Cleared from the half marathoners for a moment. Starting to repeat our original loop. Not as magical this time around. No fog and Moors, and it's getting hotter. Still feeling strong. Still running according to how I feel, and I'm telling myself that mile 18 is halfway. Somewhere in here my number started to rip off. Weird that safety pins ripped through the paper. One side popped, and then the next side popped about a mile later. Never had that happen before.

Mile 18 9:04
Mile 19 9:21

Made it up the biggest hill for the second time around. Felt tough but didn't stop until walking through the water stop to get a drink and take another Hammer gel.

Mile 20 9:42
Mile 21 8:24
Mile 22 9:43

Starting to dream about porta-potties. Having intermittent intestinal cramps and trying to decide if it's a false alarm again or if I really need to stop. I'm so close that I hate to stop, so I pass several porta-potties trying to decide what to do.

Mile 23 9:49
Mile 24 9:57

Back in the even hotter sun. Definitely slowing down with the intestinal cramps, but my legs still feel strong. May have taken another Hammer gel in here somewhere. Still thinking of sub-4 time. I pass one of the remaining walking half marathoners, and I think she talks to me to encourage me. Sorry, I was trying so hard not to poop my pants that I didn't respond. I bet it would have been inspirational. All I'm thinking is, "No stopping. I'm so close, so close, so close."

Mile 25 12:12

Not close enough. Luckily there was a porta-potty right at the moment it was completely necessary. You know you are desperate when you risk sitting on a bare porta-potty seat. Biggest sacrifice of the race. Totally worth it. Tried to make it quick, but some things just take a minute. Very thankful for a small race where you can find a porta-potty without a line and WITH toilet paper.

The potty that saved me. 

Mile 26 9:33
Mile 27 10:04

That last hill to the finish line in the full sun felt like Mt. Everest. At this point, I've lost a little oomph because I know that my intestines put me off track, but I'm amazed that my legs are not stopping. During my last race, I could not physically run because of cramping. No cramping this race! Major achievement. Keep skipping songs to try and find a great finish song. Ended up on "Thunderstruck" by ACDC. I loved that as my finish song. All of my thoughts of time have left my head, and I'm just thinking, "Finish, finish, finish."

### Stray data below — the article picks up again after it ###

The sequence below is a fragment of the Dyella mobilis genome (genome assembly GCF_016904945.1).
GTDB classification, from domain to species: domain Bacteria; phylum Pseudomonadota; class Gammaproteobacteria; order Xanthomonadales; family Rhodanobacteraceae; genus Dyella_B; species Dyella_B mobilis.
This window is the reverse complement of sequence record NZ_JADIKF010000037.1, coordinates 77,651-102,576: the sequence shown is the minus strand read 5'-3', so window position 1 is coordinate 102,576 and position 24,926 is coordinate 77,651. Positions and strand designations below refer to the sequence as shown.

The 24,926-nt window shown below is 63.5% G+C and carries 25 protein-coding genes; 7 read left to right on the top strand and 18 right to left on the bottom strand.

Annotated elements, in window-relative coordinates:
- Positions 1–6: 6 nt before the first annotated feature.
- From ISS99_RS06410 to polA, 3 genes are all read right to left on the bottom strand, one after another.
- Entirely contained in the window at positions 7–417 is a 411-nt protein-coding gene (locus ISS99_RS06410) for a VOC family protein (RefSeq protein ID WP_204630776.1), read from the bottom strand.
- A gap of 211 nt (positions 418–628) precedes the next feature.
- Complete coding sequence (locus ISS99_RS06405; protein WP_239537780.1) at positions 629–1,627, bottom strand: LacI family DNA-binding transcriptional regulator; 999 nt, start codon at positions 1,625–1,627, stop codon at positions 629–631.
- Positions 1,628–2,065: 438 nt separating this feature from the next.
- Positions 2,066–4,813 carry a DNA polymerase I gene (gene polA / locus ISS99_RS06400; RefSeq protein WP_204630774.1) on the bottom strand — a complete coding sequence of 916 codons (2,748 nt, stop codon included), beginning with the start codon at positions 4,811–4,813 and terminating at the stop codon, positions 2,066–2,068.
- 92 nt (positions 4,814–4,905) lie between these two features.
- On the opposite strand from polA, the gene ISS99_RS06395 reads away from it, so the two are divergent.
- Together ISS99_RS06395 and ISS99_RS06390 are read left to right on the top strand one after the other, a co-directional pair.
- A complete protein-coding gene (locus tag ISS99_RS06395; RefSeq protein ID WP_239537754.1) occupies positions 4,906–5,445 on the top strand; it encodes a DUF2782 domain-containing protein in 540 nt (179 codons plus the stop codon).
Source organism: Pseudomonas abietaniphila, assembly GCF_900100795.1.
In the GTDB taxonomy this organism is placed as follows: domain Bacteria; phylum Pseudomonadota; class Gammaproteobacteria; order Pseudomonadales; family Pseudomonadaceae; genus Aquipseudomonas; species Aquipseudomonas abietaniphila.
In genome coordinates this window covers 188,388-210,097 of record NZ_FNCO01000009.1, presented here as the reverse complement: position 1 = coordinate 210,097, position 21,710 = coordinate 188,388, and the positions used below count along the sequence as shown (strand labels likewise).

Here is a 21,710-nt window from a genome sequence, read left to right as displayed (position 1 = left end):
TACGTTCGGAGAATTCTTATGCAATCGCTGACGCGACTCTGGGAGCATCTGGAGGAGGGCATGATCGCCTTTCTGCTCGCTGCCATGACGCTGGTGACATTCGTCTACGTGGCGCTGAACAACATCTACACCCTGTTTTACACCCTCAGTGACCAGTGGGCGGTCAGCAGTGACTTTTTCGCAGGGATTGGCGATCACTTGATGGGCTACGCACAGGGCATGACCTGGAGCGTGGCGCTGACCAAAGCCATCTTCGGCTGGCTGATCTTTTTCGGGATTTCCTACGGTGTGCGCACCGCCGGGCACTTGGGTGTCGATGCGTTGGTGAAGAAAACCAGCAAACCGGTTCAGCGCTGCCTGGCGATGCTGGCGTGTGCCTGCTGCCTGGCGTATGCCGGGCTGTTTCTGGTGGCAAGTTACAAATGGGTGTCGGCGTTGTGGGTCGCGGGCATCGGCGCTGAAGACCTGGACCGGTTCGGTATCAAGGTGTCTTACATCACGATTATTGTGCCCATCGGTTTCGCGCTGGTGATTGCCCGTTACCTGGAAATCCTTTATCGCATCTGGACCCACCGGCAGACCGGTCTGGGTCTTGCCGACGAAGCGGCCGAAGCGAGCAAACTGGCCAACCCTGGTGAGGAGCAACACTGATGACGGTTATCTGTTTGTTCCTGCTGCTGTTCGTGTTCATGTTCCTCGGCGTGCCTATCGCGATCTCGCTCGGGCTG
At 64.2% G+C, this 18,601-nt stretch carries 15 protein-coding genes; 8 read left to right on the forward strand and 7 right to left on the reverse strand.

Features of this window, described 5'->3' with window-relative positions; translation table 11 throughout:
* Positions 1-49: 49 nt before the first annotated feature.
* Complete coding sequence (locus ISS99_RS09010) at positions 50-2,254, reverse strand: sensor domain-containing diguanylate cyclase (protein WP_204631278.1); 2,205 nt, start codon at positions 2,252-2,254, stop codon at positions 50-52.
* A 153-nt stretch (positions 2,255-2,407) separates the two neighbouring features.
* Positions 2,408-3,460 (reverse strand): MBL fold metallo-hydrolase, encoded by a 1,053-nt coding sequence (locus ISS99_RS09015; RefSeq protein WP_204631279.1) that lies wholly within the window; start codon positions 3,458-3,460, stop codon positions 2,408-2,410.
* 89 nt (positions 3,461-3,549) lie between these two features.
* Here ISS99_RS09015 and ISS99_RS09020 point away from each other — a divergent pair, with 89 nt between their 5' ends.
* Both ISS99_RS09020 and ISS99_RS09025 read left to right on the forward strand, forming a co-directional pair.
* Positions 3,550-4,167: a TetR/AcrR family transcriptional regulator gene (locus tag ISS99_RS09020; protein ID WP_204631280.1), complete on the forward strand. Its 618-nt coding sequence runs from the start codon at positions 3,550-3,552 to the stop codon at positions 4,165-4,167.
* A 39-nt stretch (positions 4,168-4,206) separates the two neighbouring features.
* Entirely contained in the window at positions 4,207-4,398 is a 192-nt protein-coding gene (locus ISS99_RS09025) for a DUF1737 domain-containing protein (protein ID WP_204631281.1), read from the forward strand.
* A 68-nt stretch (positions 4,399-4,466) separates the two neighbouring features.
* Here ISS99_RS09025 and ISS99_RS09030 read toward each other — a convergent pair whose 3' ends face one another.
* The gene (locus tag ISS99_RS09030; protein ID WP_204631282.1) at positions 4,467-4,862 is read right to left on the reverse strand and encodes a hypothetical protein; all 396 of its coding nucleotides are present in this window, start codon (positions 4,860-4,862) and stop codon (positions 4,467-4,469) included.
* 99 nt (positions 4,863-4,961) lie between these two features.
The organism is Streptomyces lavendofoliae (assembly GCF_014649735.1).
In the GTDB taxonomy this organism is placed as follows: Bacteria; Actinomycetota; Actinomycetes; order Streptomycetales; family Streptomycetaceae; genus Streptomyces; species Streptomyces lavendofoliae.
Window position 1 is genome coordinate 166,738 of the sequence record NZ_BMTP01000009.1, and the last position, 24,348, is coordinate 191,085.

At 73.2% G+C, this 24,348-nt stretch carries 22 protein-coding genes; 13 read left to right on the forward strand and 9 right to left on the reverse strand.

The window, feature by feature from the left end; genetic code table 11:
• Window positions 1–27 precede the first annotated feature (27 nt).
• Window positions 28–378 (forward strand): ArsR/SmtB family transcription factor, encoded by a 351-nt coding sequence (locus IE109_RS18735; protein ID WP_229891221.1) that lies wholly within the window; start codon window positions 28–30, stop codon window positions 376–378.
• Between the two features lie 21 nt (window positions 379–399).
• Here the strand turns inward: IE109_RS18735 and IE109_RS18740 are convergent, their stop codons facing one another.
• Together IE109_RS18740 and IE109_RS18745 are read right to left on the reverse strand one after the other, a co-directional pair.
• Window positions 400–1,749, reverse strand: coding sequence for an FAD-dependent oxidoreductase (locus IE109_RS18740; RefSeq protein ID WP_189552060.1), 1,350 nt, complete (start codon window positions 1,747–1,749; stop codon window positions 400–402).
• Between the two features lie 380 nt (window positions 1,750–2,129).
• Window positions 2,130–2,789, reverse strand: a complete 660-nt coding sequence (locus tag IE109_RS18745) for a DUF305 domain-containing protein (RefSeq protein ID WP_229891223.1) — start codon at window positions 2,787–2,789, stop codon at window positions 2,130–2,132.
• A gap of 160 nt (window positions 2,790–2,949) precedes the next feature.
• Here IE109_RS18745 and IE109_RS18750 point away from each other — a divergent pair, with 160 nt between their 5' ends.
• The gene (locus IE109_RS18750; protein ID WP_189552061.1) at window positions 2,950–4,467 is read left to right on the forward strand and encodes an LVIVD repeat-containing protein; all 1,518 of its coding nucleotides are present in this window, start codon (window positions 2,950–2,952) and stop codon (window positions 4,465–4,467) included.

My times are a little off because I forgot to shut down Runkeeper at the end of the race. It logged 4:15 and 27.25, so there was a whole other Mile 28 59:28. These are the days that I dream of having a Garmin. What would accuracy feel like in running?

I was excited for the PR, but slightly bummed about not sub-4-ing. For the top three finishers (I was 4th) in each age group, this race has awesome custom horse trophies, designed to mimic giant painted horses throughout the town (see example below), so now I feel determined to come back next year and try again. In looking at the stats from last year, only one person competed in my age group. This year there were nine. Slightly more competition, but I'm not above winning because I'm the only one competing, especially when it involves a colorful horse trophy.


Also, I feel great about how my legs felt at the end. I went in with the idea that I would walk through aid stations to maintain hydration, so I did that. There were stops every one to two miles. I wish that I could figure out a way to drink and run, other than carry my water on my person in bottles. I tried pinching the cup together in the middle to prevent sloshing out, but it didn't seem to solve the problem. It's just so hard to stop moving your legs and then start them again, so I wish there was another way. But other than the water stops and the two bathroom stops, my legs didn't stop moving. There was virtually no cramping and no injury or sore spots during the race. This was a major improvement from my last race, where my legs were very unhappy, especially my calves.

Here is the other amazing part. My feet feel like nothing happened to them. No soreness at all after the run. None. Zero. Amazing. My quads are the most sore part of me, maybe from the hills, so walking down stairs is killer. Up is OK. I loved the Pro compression socks that I wore during the race. The foot was fitted and thin, so no blisters or lost toenails this time around! After the race, I popped on a clean pair of CEP compression socks, and now my calves feel totally fine. I guess I need some full body compression gear so that the rest of me can catch up with my great feeling calves and feet.

My finish-line photographer! Thanks, Aimee!

It's a challenge to get hugs from non-sweaty people after a race.

The bling

Also, I'm really thinking that having a Garmin or Nike GPS would help even out my times. Now that I have a little bit better idea of what I am capable and where I am weak (at the end!), I'd like to try and even out my splits and just go faster in general. Seeing what I'm doing on the watch might give me that extra little kick, especially at the end.

What's your favorite GPS watch, or do you run without one? 

Do you prefer small or large races?

What do you do to keep from having intestinal issues during a race?

Serious question here!